I know there can be erosion/runoff concerns with removing trees and brush.  I'm not sure if that's the main problem.  The current stance of the DCR seems to be anti-expansion of any kind, but I don't know if there are legit environmental concerns or it's all just politics.  The resort is in a state park, so it's up to the state to approve anything.

post #14 of 19


 

Quote:
Originally Posted by Matthias99 View Post


 

Quote:
Originally Posted by BushwackerinPA View Post


 

Quote:
Originally Posted by Matthias99 View Post

 

Quote:
can some please explain to me how tree skiing though an old growth forest affects it at all?

 

I'm not sure there's much terrain that could be safely opened up without being thinned substantially.  You'd certainly have to go in and take out all the underbrush, fallen trees, etc.

 

The only thing I've heard were rumored discussions with the DCR about maybe thinning and opening that little glade in the middle of Vickery Bowl, but they apparently didn't like that idea much.  And that stand of trees already has ski trails surrounding it completely!


if there is enough snow to cover everything, what the safety issue?


If they just started letting people go into the trees as-is, patrol would spend all their time dragging the bodies out.  Also, some of the stands of trees could be unsafe due to traffic entering/exiting onto busy trails.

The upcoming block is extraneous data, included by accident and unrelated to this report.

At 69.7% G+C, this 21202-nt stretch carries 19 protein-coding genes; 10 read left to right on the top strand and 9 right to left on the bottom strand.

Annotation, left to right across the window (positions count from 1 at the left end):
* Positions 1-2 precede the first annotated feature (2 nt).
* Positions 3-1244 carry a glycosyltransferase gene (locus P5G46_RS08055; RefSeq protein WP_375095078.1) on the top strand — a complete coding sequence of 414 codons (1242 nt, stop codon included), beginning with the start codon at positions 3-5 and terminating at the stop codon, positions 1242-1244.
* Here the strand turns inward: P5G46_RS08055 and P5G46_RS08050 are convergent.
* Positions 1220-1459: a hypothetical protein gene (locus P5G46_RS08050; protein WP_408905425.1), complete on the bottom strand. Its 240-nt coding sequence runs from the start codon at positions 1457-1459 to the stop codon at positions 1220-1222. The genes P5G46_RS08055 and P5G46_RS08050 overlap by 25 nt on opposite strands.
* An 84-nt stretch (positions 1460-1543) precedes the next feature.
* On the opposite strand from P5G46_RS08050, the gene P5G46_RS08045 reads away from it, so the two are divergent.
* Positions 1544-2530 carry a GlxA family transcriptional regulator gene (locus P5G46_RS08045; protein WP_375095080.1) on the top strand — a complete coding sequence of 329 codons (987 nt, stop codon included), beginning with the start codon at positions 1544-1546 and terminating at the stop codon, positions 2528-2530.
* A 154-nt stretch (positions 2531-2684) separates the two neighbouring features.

You'd need a LOT of snow to cover up all the crap in the woods there, especially after that ice storm a couple years back.  There are a lot of large, solid obstacles.  And it doesn't stay as consistently cold as it does up at Stowe, so it's less likely that the snow will stick for weeks at a time and stay in good shape.  I'm not sure it would be worth having "glades" that are open for something like two weeks a season.

 

Quote:
whats the environmental issue?

 

I know there can be erosion/runoff concerns with removing trees and brush.  I'm not sure if that's the main problem.  The current stance of the DCR seems to be anti-expansion of any kind, but I don't know if there are legit environmental concerns or it's all just politics.  The resort is in a state park, so it's up to the state to approve anything.


 

you dont need to thin anything, or take anything out to have woods skiing. You just need enough base(which freeze thaw actually helps build) to ski in there. Most glades are overly thin and invite people who cant ski to go into them.  Skiing woods(vs glades) is a different animal and most people simply arent good enough to attempt.

 

Your arguments about safety are lame. People should be free to kill or maim themselves as long  they understand noone is going to save them. The american way of cuddling and protecting people from themselves pretty much has to go.  Case in point the glades/wood at stowe are never opened or closed. People ski woods that trust me are way sketchier than anything there is in Ma and yet they are are still statically the safest places to be on the mountain.